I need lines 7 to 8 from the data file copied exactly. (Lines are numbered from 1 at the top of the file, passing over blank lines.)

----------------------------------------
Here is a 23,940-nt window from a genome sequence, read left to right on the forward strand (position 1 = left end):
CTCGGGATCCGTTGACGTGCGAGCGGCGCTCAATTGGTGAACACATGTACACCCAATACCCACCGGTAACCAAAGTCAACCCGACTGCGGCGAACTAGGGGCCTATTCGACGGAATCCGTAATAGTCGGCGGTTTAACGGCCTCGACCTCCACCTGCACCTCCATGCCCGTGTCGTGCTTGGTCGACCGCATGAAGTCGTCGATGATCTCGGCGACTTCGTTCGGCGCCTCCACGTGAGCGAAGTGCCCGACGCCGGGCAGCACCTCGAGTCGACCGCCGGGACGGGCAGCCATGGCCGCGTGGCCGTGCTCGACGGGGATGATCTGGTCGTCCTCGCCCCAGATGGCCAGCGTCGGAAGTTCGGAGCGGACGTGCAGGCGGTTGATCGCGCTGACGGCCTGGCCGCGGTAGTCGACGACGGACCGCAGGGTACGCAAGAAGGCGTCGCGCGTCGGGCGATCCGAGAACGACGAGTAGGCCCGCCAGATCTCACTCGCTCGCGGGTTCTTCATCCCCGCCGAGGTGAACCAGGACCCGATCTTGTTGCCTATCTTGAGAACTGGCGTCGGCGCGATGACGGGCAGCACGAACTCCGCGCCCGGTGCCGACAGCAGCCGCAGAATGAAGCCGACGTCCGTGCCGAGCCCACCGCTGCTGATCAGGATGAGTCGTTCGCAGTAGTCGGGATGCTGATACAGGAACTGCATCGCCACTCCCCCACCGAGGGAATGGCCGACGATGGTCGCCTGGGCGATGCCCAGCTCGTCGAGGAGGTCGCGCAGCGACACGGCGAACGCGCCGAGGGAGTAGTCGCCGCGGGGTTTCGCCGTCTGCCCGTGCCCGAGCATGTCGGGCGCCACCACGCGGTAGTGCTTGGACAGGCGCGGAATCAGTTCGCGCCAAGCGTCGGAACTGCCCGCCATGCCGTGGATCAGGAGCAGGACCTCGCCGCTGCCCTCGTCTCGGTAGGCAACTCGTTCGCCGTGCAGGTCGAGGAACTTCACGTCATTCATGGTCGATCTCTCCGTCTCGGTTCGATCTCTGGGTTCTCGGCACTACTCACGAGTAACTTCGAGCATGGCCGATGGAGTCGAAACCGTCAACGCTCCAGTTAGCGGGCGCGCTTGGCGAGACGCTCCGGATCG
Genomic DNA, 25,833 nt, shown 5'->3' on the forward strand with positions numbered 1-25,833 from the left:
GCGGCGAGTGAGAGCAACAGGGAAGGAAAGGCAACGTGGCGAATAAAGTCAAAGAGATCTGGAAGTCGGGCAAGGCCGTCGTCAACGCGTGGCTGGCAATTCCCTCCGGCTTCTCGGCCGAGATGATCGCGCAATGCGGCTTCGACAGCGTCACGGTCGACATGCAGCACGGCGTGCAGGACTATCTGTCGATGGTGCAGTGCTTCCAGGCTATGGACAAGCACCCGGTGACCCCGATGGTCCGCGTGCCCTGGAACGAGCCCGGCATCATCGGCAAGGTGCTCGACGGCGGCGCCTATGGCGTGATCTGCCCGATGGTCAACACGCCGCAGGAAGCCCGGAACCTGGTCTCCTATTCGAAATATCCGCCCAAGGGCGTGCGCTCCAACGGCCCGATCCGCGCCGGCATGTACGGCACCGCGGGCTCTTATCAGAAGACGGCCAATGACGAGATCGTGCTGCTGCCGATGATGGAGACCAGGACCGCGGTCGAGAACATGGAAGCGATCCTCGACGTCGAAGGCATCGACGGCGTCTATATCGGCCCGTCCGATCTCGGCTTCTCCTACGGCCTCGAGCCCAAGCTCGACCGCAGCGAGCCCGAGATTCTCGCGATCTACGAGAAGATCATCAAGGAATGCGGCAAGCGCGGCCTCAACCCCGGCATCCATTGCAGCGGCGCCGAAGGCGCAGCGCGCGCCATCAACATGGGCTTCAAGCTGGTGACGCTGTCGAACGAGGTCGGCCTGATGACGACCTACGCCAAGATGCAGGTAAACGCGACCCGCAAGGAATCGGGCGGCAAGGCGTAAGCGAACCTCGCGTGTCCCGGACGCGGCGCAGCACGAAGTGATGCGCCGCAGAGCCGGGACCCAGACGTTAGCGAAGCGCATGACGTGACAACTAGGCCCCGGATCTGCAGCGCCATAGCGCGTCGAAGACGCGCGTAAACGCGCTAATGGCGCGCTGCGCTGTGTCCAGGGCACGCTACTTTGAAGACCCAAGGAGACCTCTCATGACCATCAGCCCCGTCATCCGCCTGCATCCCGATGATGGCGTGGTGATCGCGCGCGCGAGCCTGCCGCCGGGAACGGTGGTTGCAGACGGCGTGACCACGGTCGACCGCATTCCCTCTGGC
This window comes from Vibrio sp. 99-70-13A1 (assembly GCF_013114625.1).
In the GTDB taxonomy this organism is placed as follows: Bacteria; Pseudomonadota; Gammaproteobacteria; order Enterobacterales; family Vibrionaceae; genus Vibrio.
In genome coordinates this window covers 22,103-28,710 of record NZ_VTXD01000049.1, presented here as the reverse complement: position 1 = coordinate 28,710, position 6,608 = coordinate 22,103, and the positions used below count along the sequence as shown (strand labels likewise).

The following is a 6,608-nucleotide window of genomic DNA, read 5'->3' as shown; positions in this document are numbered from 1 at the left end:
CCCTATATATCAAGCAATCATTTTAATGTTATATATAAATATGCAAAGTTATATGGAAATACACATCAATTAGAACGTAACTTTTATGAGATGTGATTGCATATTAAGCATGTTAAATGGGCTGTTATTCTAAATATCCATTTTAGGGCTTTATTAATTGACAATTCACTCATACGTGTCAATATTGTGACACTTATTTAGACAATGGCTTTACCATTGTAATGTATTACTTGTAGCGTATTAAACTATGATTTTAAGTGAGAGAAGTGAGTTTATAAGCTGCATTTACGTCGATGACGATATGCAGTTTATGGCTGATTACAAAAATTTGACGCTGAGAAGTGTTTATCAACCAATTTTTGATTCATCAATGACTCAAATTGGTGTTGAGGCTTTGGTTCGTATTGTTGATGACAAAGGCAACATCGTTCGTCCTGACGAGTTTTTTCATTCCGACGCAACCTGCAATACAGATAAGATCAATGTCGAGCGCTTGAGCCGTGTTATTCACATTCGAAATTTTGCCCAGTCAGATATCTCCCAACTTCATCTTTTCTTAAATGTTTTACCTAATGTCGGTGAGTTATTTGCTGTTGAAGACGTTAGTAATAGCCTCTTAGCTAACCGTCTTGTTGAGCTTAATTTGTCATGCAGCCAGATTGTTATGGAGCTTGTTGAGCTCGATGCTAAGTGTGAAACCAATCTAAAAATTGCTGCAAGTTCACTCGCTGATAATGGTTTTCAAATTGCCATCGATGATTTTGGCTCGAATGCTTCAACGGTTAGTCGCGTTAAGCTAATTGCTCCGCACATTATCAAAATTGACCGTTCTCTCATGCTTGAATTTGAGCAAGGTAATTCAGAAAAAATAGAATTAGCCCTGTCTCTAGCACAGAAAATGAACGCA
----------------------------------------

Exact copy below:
In genome coordinates this window covers 22,103-28,710 of record NZ_VTXD01000049.1, presented here as the reverse complement: position 1 = coordinate 28,710, position 6,608 = coordinate 22,103, and the positions used below count along the sequence as shown (strand labels likewise).

The following is a 6,608-nucleotide window of genomic DNA, read 5'->3' as shown; positions in this document are numbered from 1 at the left end: